Does the March share price for Vulcan Materials (NYSE:VMC) reflect its intrinsic value? I am going to calculate it now using a method called discounted cash flow or DCF. A discounted cash flow (DCF) analysis represents the net present value (NPV) of projected cash flows to a stock. Don’t get put off by the jargon, the math behind it is actually quite straightforward.
If you want to learn more about discounted cash flow, the basis for my calcs can be read in detail in the Simply Wall St analysis model.
If you are reading this and its not March 2017 then I highly recommend you check out the latest calculation for Vulcan Materials by following the link below. View our latest analysis for Vulcan Materials
I use what is known as a 2-stage model, which simply means we have two different periods where we need to estimate cash flows. To start off with we need to estimate the next 5 years of cash flows, where possible I use analysts estimates but when these aren’t available I have extrapolated the previous Free Cash Flow (FCF) from the year before. For this growth rate I used the average annual growth rate over the past 5 years, but capped to a reasonable level. The sum of these cash flows is then discounted to today’s value.
Step by step through the calculation
Note the numbers here are in millions apart from the per share values.
5-year cash flow forecast
|Levered FCF (USD, Millions)||$525.80||$672.60||$734.37||$801.80||$875.43|
|Source||Analyst x2||Analyst x2||Extrapolated @ (9.18%)||Extrapolated @ (9.18%)||Extrapolated @ (9.18%)|
|Present Value Discounted @ 8.49%||$484.64||$571.41||$575.04||$578.69||$582.36|
Present value of next 5 years cash flows: $2,792
After calculating the present value of cash flows in the intial 5-year period we need to calculate the Terminal Value, which accounts for all the future cash flows beyond the 1st stage. The Perpetuity Method (Gordon Formula) is used to calculate Terminal Value at an annual growth rate equal to the 10 year government bond rate of (2.5%).
Terminal Value = FCF2021 × (1 + g) ÷ (Discount Rate – g)
Terminal Value = $875 × (1 + 2.5%) ÷ (8.5% – 2.5%)
Terminal value based on the Perpetuity Method where growth (g) = 2.5%: $14,891
Present value of terminal value: $9,906
The total value or equity value is then the sum of of the present value of the cash flows.
Equity Value (Total value) = Present value of next 5 years cash flows + terminal value = $2,792 + $9,906 = $12,698
In the final step we divide the equity value by the number of shares outstanding. If the stock is an depositary receipt (represents a specified number of shares in a foreign corporation) or ADR then we use the equivalent number.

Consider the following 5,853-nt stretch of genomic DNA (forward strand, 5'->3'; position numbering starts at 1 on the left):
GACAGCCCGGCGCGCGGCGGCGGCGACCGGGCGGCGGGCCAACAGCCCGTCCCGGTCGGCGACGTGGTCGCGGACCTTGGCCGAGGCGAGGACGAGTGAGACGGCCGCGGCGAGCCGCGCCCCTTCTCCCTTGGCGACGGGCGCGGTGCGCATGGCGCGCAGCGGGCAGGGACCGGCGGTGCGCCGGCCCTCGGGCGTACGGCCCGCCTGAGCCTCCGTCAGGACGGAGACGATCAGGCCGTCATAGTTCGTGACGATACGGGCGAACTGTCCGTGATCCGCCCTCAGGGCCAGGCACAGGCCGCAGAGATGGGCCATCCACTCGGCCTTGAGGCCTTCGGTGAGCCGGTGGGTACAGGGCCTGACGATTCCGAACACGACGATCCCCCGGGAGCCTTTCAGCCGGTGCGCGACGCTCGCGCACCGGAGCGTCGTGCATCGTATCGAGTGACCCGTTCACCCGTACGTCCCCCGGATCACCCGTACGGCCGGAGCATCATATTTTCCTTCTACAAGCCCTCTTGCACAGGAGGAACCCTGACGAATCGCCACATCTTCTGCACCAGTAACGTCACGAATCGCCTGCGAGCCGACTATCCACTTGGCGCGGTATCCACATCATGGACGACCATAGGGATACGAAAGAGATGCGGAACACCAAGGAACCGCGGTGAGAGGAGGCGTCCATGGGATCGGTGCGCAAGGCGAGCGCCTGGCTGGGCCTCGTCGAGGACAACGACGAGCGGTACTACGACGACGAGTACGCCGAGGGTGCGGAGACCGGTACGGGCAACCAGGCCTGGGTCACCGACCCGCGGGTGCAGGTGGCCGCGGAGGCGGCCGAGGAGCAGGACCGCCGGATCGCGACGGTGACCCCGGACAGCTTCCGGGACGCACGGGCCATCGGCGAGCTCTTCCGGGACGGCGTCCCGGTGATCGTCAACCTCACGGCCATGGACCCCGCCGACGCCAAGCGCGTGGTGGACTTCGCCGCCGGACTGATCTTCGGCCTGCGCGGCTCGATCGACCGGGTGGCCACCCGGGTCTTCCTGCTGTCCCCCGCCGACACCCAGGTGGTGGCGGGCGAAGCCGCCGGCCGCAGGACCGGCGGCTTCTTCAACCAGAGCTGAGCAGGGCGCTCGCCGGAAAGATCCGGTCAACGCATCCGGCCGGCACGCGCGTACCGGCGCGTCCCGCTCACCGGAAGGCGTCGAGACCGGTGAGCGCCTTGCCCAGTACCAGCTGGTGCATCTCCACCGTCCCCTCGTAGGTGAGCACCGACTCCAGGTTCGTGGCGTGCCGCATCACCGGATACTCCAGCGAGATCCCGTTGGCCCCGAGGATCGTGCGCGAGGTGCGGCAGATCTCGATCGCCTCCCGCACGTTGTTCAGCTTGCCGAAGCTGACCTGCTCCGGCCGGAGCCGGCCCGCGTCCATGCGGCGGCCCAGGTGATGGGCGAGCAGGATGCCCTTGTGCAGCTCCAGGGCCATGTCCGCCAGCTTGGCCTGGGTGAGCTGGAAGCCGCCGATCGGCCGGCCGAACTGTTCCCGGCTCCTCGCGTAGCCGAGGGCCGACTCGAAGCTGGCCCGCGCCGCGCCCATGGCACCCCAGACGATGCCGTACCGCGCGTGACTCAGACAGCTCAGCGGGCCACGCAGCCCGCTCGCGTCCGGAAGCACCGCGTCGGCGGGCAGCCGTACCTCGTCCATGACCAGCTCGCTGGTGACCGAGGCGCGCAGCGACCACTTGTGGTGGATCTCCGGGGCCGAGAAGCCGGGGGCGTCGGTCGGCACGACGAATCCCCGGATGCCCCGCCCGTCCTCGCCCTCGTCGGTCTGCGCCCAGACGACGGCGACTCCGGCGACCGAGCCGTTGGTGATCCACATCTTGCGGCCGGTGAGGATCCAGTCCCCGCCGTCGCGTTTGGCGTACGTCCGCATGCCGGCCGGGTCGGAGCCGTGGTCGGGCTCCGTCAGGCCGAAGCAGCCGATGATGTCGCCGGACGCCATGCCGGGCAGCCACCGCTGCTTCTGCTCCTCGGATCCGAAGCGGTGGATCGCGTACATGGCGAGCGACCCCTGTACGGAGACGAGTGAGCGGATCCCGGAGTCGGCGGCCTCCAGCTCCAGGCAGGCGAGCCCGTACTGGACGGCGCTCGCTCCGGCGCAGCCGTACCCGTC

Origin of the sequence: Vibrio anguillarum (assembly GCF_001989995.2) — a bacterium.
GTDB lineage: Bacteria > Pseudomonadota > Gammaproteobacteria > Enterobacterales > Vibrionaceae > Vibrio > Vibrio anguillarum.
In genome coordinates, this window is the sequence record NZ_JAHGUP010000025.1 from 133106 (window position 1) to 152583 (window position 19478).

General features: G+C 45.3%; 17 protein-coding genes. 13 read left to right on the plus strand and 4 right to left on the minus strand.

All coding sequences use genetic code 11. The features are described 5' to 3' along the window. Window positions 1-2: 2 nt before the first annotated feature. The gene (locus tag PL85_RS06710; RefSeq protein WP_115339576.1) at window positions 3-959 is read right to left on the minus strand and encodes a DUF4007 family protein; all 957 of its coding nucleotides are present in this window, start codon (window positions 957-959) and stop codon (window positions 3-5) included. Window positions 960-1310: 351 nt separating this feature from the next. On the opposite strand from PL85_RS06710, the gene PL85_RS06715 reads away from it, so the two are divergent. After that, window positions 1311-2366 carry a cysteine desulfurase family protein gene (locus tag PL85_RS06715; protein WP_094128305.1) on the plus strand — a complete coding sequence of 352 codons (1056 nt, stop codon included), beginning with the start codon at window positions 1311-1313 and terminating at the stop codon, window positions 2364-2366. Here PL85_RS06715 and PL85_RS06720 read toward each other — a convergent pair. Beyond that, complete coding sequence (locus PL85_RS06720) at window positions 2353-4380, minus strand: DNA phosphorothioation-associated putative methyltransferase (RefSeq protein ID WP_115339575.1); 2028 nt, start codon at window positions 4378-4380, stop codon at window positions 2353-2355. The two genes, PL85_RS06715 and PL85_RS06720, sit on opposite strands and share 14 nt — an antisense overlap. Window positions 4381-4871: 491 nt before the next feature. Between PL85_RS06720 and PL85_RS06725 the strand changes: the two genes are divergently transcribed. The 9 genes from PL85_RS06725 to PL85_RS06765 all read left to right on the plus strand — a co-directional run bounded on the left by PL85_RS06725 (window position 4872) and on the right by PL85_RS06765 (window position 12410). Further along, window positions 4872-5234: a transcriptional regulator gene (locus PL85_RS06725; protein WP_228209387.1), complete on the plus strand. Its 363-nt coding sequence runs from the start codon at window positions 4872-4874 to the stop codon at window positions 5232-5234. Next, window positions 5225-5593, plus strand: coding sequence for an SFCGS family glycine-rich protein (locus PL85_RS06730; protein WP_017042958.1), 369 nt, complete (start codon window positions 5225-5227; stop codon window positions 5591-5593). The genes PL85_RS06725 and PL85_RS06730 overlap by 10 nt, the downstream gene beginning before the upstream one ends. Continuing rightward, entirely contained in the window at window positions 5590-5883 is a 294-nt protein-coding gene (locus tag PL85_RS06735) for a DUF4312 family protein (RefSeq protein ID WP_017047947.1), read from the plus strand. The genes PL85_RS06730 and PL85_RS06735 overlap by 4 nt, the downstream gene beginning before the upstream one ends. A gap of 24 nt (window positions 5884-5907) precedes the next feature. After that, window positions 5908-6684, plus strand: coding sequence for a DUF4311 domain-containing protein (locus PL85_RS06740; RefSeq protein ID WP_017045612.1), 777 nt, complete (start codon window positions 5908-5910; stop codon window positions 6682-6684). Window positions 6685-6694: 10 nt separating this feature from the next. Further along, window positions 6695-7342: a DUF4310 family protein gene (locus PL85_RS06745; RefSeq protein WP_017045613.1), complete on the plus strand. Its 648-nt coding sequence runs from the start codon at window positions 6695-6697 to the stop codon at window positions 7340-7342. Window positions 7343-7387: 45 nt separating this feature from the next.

Value = Total value / Shares Outstanding ($12,698.32 / 132.36)
Value per share: $95.94
Now when we compare the intrinsic value of 95.94 to the current share price of $121.32 we find Vulcan Materials (NYSE:VMC) is slightly overvalued at the time of writing.
Now the most important inputs to a discounted cash flow are the discount rate and of course the actual cash flows. If you don’t agree with my result, have a go at the calculation yourself and play with the assumptions. Because we are looking at Vulcan Materials as potential investors the Cost of Equity is used as the discount rate, not the Cost of Capital (or Weighed Average Cost of Capital/ WACC) which accounts for debt.
In this calculation I’ve used 8.5% and this is based on a Levered Beta of 0.8. I’m not going to go into how I calculate the Levered Beta in detail, I used the ‘Bottom up Beta’ method based on the comparable businesses, I also impose a limit between 0.8 and 2 which is a reasonable range for a stable business. Google this if you want to learn more.
Whilst important, DCF calculation shouldn’t be the only metric you look at when researching a company. Is Vulcan Materials in a healthy financial condition? What is the reason for the share price to differ from the intrinsic value? See our latest FREE analysis to find out!
PS. The Simply Wall St app conducts a discounted cash flow for every stock on the NYSE every 6 hours. If you want to find the calculation for another other stock just search here.